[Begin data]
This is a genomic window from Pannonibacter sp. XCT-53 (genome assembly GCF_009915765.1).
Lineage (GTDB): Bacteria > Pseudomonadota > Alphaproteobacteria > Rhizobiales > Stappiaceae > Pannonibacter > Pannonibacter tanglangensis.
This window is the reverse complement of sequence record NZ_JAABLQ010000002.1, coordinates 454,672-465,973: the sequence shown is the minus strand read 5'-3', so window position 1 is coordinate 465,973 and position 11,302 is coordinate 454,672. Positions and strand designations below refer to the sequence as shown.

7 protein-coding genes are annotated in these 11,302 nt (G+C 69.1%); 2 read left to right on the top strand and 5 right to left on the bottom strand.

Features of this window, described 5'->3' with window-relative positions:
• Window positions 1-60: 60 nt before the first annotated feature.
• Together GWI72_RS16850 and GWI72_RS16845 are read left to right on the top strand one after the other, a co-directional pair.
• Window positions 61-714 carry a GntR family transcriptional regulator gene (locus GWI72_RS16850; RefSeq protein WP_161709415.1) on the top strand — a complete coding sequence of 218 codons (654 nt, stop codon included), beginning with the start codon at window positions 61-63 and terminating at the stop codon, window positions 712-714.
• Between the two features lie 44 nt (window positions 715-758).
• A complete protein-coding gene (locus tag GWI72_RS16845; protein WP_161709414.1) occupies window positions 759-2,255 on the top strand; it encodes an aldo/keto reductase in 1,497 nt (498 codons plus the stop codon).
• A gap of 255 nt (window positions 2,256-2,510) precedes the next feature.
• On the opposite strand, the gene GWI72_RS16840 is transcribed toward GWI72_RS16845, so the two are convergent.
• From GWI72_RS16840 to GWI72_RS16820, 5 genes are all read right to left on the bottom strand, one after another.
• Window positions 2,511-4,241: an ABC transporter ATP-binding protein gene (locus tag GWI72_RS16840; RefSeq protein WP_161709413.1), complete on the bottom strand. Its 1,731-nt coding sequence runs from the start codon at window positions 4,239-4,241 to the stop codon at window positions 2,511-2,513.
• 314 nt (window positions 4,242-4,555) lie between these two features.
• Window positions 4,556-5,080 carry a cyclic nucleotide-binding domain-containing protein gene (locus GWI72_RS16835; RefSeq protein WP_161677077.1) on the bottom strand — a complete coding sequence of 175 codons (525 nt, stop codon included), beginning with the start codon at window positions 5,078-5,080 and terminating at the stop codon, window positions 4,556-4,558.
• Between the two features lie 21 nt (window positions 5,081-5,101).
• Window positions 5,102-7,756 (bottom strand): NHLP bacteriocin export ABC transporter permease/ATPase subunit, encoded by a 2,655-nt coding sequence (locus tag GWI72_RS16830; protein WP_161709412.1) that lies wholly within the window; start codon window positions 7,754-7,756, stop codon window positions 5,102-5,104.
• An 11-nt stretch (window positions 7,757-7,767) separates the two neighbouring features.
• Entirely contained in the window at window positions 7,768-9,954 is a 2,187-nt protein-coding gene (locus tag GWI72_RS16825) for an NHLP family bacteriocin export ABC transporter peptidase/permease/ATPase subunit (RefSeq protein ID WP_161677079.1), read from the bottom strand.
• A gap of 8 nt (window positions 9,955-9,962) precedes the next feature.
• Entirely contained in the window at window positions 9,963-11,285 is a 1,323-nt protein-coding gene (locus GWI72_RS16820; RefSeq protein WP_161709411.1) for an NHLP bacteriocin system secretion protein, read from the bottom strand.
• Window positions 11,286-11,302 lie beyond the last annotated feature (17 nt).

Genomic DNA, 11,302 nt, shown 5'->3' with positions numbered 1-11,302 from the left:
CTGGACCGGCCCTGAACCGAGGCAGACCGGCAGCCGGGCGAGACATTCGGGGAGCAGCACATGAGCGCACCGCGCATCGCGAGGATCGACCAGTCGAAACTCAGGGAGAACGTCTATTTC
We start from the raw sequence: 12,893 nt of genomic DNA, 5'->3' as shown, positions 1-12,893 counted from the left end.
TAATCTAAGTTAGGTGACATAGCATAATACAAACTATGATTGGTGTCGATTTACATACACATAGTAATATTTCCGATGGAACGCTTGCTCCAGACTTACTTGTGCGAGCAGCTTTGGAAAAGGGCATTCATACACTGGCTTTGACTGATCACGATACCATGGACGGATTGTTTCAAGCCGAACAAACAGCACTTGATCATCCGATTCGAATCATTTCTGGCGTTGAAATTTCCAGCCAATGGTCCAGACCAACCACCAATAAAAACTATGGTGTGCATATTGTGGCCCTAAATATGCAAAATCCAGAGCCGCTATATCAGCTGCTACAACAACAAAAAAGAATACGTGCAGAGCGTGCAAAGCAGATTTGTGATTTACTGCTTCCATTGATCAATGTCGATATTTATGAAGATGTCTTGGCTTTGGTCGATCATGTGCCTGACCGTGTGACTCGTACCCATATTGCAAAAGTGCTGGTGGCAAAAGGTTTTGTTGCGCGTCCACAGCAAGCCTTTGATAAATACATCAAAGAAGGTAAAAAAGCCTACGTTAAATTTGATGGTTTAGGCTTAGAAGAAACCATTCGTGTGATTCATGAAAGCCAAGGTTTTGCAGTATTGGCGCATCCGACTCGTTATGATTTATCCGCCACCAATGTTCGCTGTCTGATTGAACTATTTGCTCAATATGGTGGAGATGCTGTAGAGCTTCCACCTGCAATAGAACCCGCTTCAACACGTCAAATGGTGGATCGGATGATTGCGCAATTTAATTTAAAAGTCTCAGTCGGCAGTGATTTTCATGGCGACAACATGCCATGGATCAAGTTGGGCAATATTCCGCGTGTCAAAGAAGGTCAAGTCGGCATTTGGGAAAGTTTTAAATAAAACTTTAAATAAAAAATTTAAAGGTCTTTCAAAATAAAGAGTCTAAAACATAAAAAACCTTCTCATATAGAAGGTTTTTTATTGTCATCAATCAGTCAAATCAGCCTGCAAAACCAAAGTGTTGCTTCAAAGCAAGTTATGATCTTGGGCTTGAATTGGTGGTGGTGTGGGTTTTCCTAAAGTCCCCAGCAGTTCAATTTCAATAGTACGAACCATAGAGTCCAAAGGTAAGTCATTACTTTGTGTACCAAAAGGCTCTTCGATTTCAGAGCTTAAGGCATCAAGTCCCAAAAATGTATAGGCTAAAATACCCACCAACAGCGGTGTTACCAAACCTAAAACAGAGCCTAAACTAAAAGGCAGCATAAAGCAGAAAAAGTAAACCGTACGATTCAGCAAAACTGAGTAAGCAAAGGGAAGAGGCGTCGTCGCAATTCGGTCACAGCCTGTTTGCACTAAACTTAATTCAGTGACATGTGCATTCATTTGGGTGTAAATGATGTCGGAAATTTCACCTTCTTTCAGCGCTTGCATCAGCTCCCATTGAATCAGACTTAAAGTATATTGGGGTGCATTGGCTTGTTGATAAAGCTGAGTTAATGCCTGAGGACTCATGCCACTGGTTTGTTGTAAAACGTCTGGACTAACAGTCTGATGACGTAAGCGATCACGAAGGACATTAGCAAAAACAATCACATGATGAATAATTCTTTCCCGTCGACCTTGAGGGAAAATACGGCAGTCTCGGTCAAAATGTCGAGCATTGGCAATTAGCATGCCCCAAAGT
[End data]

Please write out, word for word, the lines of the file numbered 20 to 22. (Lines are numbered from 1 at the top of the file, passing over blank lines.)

• Entirely contained in the window at window positions 7,768-9,954 is a 2,187-nt protein-coding gene (locus tag GWI72_RS16825) for an NHLP family bacteriocin export ABC transporter peptidase/permease/ATPase subunit (RefSeq protein ID WP_161677079.1), read from the bottom strand.
• A gap of 8 nt (window positions 9,955-9,962) precedes the next feature.
• Entirely contained in the window at window positions 9,963-11,285 is a 1,323-nt protein-coding gene (locus GWI72_RS16820; RefSeq protein WP_161709411.1) for an NHLP bacteriocin system secretion protein, read from the bottom strand.